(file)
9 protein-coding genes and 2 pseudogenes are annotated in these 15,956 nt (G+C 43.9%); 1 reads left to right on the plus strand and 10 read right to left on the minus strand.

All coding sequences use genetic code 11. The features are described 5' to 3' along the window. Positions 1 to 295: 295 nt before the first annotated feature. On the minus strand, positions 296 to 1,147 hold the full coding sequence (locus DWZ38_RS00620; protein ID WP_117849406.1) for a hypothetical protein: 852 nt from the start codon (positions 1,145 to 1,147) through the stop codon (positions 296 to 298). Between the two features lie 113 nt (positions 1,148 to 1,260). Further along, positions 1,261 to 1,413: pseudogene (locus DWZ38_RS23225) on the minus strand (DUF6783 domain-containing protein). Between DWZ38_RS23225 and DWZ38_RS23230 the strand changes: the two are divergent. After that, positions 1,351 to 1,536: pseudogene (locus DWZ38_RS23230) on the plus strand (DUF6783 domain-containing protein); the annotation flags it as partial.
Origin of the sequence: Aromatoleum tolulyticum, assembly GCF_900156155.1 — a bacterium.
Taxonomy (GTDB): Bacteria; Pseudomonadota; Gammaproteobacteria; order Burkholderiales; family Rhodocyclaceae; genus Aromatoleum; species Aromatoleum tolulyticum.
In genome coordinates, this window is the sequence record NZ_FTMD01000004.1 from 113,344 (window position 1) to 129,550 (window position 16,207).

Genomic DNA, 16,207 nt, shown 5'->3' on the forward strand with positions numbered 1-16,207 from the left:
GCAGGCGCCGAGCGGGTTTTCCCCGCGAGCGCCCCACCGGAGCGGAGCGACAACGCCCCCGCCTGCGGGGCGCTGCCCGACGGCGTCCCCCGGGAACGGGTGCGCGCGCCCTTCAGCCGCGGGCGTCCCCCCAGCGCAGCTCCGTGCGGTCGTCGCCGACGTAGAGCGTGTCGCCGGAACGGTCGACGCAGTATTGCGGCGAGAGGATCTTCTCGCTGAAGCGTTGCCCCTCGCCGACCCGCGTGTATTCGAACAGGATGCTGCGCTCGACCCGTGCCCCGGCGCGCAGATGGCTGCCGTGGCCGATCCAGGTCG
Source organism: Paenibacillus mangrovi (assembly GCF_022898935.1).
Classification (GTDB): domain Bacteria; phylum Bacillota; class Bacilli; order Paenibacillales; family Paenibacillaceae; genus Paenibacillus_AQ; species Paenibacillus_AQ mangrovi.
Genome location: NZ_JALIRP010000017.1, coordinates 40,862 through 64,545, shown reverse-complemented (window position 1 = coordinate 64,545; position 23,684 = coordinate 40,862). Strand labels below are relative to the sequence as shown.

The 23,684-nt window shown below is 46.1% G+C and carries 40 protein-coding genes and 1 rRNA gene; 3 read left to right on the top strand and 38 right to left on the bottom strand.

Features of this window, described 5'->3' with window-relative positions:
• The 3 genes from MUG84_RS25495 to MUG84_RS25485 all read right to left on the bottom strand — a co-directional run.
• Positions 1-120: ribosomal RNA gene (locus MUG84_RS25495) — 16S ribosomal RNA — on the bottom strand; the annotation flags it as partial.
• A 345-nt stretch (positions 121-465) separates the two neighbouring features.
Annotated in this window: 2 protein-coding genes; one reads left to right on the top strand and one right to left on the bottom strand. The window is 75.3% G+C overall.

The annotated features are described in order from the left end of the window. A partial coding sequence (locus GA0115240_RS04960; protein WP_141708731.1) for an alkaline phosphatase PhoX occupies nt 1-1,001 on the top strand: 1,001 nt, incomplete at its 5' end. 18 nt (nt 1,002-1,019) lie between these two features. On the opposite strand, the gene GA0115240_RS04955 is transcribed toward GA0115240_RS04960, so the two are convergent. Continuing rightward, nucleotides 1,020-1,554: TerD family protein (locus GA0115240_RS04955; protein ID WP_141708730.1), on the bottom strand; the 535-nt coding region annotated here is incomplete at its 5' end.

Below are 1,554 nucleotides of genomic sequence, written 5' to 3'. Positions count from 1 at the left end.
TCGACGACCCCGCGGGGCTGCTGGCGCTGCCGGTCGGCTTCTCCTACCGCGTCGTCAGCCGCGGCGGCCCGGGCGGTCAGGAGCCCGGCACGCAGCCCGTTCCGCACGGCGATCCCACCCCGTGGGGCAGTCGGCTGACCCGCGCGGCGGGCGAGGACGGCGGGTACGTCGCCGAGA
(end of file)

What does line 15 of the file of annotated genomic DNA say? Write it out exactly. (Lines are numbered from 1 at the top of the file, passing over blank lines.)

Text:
• A 345-nt stretch (positions 121-465) separates the two neighbouring features.